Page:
Dr Lexa Grutter
My research interests are in coral reef ecology. I am especially interested in how fish and parasites interact on coral reefs and how they affect each other's behaviour, ecology, and evolution. This work has expanded to investigating the role of parasites in larval fish biology, the ecology of blood parasites of reef fish, the role of sunscreens in fish mucus, and the evolution of cleaning mutualisms. I use field observations to generate hypotheses which are tested using field and laboratory experiments.
Currently, I have research programmes at Heron Island and Lizard Island on the Great Barrier Reef and on campus.
Specific projects include:
Cleaning symbiosis as a model system for developing and testing models of non-kin cooperation in multispecies mutualisms
Identity, source, and ecological role of sunscreens in fish mucus
The role of parasites in larval coral reef fish ecology
Ecology of blood parasites of coral reef fish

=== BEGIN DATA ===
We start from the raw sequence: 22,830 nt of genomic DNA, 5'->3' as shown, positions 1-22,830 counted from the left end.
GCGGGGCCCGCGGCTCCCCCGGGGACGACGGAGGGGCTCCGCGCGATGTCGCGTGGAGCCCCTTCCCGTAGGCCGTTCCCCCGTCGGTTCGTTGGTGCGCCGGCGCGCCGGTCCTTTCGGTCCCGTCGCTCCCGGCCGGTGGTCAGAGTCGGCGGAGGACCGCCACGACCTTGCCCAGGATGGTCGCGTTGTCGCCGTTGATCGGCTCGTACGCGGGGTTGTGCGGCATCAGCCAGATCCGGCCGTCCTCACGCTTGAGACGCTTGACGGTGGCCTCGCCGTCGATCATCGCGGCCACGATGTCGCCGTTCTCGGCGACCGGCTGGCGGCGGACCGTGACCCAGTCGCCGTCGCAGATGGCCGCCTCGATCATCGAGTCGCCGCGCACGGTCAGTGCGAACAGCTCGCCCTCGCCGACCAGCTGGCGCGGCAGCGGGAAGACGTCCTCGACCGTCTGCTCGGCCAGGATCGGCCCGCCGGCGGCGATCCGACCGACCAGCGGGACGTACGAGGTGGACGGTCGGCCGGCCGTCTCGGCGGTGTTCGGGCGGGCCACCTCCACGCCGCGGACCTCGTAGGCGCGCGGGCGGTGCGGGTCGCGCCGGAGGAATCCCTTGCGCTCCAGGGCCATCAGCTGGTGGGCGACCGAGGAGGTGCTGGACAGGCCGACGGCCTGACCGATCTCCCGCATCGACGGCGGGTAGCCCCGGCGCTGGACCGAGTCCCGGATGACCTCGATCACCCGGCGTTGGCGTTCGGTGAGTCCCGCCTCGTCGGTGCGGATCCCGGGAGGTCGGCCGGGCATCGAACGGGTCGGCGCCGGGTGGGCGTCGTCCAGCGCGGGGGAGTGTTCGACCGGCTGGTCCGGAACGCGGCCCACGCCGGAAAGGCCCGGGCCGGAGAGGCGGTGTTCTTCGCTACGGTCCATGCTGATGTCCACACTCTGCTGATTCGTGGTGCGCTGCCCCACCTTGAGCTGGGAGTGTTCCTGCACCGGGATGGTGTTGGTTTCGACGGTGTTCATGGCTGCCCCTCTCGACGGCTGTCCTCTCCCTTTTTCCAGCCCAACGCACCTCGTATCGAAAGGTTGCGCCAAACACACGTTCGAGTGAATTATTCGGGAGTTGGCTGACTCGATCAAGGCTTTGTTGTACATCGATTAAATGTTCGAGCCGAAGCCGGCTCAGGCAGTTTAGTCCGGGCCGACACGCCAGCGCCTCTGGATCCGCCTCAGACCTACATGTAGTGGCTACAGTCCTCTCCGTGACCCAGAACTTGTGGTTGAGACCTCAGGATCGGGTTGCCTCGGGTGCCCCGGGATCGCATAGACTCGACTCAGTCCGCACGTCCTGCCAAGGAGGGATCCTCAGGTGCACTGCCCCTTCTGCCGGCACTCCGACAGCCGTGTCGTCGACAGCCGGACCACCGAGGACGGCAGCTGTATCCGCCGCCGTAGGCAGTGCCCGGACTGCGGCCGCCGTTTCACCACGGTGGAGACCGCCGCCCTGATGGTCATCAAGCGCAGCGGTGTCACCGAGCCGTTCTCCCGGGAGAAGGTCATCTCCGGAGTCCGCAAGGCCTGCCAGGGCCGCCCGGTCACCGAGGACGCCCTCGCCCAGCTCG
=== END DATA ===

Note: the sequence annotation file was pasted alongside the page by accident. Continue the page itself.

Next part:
Cleaner shrimp behaviour and ecology
Grutter, A.S. (1999). “Cleaner fish really do clean”, Nature 398:672-673
Grutter, A.S. and Irving A.D. (2007) Positive interactions in marine ecology. In: Marine Ecology, edited by Connell, SD & Gillanders, BM. Oxford University Press. Pp. 110-137.
Cheney KL, Grutter AS, Blomberg SP, Marshall NJ (2009) Blue and yellow signal cleaning behaviour in coral reef fishes. Current Biology 19: 1283-1287.
Grutter A.S., Cribb, TH, McCallum H., Pickering, J., McCormick, M.I. (2010) Effects of parasites on larval and juvenile stages of a coral reef fish. Coral Reefs 29: 31-40.
Raihani, N.J., Grutter A.S., Bshary R. (2010) Punishers benefit from third-party punishment in fish. Science. 327: 171.
· International Society for Coral Reef Studies
· American Society for Parasitology
· Australian Coral Reef Society
· Australian Society for Parasitology
· Australian Marine Sciences Association